Unemployment: A Brighter Picture
Dec. 9, 1998

Judging by reports in the media, the news on the job front is decidedly alarming. Accounts of layoffs predominate. Consider, for instance, the recently-announced merger of Exxon and Mobil. With two of the largest oil companies about to be rolled into one,j several jobs are at risk: Why have two accountants when you can make do with one? Or have two gas stations in the same neighborhood when shutting down one will result in cost savings?

The oil industry is not the only one to undergo wrenching changes. A principal culprit for oil's woes is the Asian crisis which now has also brought the aircraft behemoth, Boeing, to its knees. With orders drying up from the hitherto fast-growing region, Boeing has announced that its labor force is going to be reduced sharply - by 2001, about 48,000 workers will be laid off.

Not that Asia shoulders the blame for all that is going wrong. It is primarily a lethargic domestic market for breakfast foods that forced cereal maker Kellogg to take the unpalatable step of laying off about 700 workers.

With such dismal accounts grabbing the headlines, one would suspect that the Labor Department's employment report for November would only serve to deepen the gloom. Yet, when the report was released on December 4th, Clinton's economic advisors reportedly celebrated "with loud whoops and an exuberant, if brief, dance."

Now economists are not usually given to such emotion. Hardened as we are by years of joyless training, we tend to eschew wanton displays of elation, embracing instead an inscrutability exemplified by Al Gore's rendition of the macarena at the last Democratic convention.

So what was in the employment report that provoked the celebration in the White House?

Evidence of a vigorous labor market.

In November, the report stated, the economy added more than 260,000 new jobs bringing the unemployment rate to a startlingly low 4.4%. Down from 4.6% in October, and flirting with a 28-year low of 4.3%, the current figure suggests that the much-feared economic slowdown in the U.S. has not yet arrived.

The economy's gross domestic product continues to grow robustly - thanks to brisk consumer spending. Low interest rates and a resurgent stock market have served to augment household wealth, and households have responded by loosening their purse-strings.

But the report also contained some disquieting numbers. The manufacturing sector, which has borne the brunt of the Asian economic crisis, has been shedding jobs - last month, 47,000 jobs were lost. If Asia revives - and there are indications that South Korea and Thailand are on the mend - rising exports to the region will provide the domestic manufacturing sector a boost.

The decline in manufacturing employment is not a recent phenomenon. In the early 1960s, workers in manufacturing accounted for 45% of all private-sector jobs; now, the corresponding figure is 25%.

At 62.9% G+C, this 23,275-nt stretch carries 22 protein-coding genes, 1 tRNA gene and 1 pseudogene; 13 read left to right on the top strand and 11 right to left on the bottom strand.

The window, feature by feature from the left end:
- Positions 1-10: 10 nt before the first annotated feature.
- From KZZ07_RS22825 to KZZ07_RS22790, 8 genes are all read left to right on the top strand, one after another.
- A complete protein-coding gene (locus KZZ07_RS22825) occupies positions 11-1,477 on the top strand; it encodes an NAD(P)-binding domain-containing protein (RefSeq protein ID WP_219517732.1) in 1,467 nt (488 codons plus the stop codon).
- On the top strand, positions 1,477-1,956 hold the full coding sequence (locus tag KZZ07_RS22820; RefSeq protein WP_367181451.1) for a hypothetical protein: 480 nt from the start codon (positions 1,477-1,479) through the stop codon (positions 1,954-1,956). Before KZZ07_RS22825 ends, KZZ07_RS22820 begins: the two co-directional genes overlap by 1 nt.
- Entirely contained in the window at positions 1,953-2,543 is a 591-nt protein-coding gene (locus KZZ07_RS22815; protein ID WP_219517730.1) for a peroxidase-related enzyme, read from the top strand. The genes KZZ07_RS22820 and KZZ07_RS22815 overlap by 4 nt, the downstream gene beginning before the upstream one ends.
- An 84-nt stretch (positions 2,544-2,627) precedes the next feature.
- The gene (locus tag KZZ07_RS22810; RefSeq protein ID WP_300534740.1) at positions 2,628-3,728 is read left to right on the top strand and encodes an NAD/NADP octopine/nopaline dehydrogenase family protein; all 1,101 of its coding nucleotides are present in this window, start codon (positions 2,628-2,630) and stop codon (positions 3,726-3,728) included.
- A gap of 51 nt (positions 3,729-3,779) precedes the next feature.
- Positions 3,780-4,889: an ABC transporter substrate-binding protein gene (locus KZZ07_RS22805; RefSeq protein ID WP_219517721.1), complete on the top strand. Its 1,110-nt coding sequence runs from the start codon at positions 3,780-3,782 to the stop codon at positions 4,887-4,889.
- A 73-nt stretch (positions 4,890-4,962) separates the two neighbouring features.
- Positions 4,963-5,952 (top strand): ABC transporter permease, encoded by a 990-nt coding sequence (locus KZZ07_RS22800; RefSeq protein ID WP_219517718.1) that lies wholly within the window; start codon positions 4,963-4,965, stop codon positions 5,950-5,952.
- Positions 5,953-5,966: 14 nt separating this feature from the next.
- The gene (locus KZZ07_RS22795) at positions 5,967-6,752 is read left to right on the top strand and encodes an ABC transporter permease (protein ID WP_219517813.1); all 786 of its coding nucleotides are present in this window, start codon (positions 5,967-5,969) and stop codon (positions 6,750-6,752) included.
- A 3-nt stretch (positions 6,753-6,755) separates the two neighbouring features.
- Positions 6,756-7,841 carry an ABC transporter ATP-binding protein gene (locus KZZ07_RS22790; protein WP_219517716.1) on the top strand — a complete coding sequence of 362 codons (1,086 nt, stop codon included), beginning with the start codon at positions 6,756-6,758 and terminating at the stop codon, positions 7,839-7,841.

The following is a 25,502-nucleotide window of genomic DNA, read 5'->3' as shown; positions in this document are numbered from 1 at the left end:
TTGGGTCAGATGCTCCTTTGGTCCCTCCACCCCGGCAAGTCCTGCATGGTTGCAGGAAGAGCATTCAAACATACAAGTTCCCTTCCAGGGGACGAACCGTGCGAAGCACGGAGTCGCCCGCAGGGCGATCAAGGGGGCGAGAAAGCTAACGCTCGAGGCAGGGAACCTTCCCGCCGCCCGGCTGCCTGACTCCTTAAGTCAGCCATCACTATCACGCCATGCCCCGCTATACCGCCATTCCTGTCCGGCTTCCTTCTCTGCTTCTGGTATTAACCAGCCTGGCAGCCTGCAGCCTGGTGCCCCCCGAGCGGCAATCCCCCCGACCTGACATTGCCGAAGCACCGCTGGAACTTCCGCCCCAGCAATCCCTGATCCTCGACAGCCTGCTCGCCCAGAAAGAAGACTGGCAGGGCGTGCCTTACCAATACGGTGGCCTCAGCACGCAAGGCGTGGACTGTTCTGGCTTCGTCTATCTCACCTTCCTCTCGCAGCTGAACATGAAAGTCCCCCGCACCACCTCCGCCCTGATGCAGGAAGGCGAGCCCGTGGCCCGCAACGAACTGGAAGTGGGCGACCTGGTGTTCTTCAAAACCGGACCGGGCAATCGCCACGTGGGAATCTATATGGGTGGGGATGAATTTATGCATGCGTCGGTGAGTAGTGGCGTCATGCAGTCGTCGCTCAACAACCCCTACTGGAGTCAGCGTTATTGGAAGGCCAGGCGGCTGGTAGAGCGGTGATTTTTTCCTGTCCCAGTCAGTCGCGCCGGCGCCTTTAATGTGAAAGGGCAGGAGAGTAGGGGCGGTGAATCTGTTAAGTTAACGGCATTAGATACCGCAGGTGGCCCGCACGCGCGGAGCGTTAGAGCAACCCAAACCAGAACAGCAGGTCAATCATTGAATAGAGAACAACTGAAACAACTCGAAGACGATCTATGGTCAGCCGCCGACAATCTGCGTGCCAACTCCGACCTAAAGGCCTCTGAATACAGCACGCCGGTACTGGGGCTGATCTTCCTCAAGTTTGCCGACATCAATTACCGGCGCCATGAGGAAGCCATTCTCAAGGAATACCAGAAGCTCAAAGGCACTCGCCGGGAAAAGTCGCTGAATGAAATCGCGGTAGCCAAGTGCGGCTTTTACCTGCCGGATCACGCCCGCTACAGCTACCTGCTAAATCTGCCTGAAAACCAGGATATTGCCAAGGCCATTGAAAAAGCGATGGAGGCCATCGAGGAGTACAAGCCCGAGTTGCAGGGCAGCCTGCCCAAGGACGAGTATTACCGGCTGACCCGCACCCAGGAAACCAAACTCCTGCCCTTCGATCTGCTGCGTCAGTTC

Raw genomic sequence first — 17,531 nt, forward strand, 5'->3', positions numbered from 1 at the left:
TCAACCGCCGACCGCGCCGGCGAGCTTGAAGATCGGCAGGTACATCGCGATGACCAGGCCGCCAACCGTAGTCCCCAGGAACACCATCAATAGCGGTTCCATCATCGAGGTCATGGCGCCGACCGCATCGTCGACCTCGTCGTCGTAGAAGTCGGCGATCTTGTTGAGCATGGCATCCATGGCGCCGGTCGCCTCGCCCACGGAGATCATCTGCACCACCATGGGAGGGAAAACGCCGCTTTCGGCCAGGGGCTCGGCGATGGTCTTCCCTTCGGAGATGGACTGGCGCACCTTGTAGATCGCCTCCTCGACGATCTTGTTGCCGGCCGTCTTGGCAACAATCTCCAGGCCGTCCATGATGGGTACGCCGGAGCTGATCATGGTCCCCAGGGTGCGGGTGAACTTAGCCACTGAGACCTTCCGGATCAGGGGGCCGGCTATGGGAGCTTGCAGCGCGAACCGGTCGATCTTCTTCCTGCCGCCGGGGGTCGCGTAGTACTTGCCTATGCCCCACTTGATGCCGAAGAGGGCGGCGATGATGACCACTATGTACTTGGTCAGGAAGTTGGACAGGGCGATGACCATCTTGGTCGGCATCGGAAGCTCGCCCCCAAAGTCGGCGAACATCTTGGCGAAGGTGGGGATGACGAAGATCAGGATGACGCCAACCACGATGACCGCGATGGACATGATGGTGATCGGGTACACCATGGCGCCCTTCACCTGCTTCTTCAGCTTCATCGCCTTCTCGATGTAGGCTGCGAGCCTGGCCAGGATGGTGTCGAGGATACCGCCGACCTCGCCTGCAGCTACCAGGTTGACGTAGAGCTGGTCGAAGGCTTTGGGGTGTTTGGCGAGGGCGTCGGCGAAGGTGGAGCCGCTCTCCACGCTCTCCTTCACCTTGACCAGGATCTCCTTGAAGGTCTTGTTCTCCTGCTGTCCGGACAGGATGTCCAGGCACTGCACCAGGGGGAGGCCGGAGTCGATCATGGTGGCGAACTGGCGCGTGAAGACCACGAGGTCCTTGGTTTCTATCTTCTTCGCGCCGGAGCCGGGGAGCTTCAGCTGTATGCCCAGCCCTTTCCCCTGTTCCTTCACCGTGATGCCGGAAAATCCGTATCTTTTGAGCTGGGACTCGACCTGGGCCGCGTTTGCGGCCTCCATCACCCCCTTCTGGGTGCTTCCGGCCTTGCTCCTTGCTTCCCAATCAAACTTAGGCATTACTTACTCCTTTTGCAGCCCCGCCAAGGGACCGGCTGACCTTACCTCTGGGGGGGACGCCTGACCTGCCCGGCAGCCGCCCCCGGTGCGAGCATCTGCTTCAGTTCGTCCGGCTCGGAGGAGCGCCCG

Why this long-term decline? And, does it bode ill for the future?

As countries grow and their citizens become richer, the demand for manufacturing goods wanes, to be replaced by a rising demand for services - education, health care, vacations and the like. Accordingly, the majority of new jobs is created in the service sector while the manufacturing sector (and for that matter, agriculture) experience declines in employment. The fact that fewer workers are employed in factories, therefore, merely reflects the underlying changes in the consumption patterns of the population.

As far as the ramifications for the future are concerned, the outlook is not as bleak as is sometimes thought. Firstly, the fear that manufacturing jobs are being replaced by less-lucrative service sector jobs is largely unfounded. Look at the industries where employment growth has been robust - computers, medicine, management, consulting, education, law. Employees in these areas hardly fit the profile of the hamburger-flipper, an image that appears to be indelibly linked to the service sector.

Secondly, the loss in manufacturing jobs does not imply that manufacturing output has fallen. Far from it. In the last 35 years, industrial production has risen threefold. This at a time when the sector's share of employment was falling!

How is this possible?

Through gains in labor productivity. An American worker today is far more productive (in terms of output per worker) than his counterpart of the 60s. Better education, more machines, sounder management techniques - all have contributed to the rise in labor productivity enabling manufacturing output to expand while employment in the sector fell.

And that perhaps may be the best news of all. Workers' real wages (i.e. wages adjusted for inflation) are determined by their productivity. As labor productivity rises, so do workers' real wages - which, in turn, allows them to enjoy a higher standard of living.

We may yet hear more whoops of delight from the White House.

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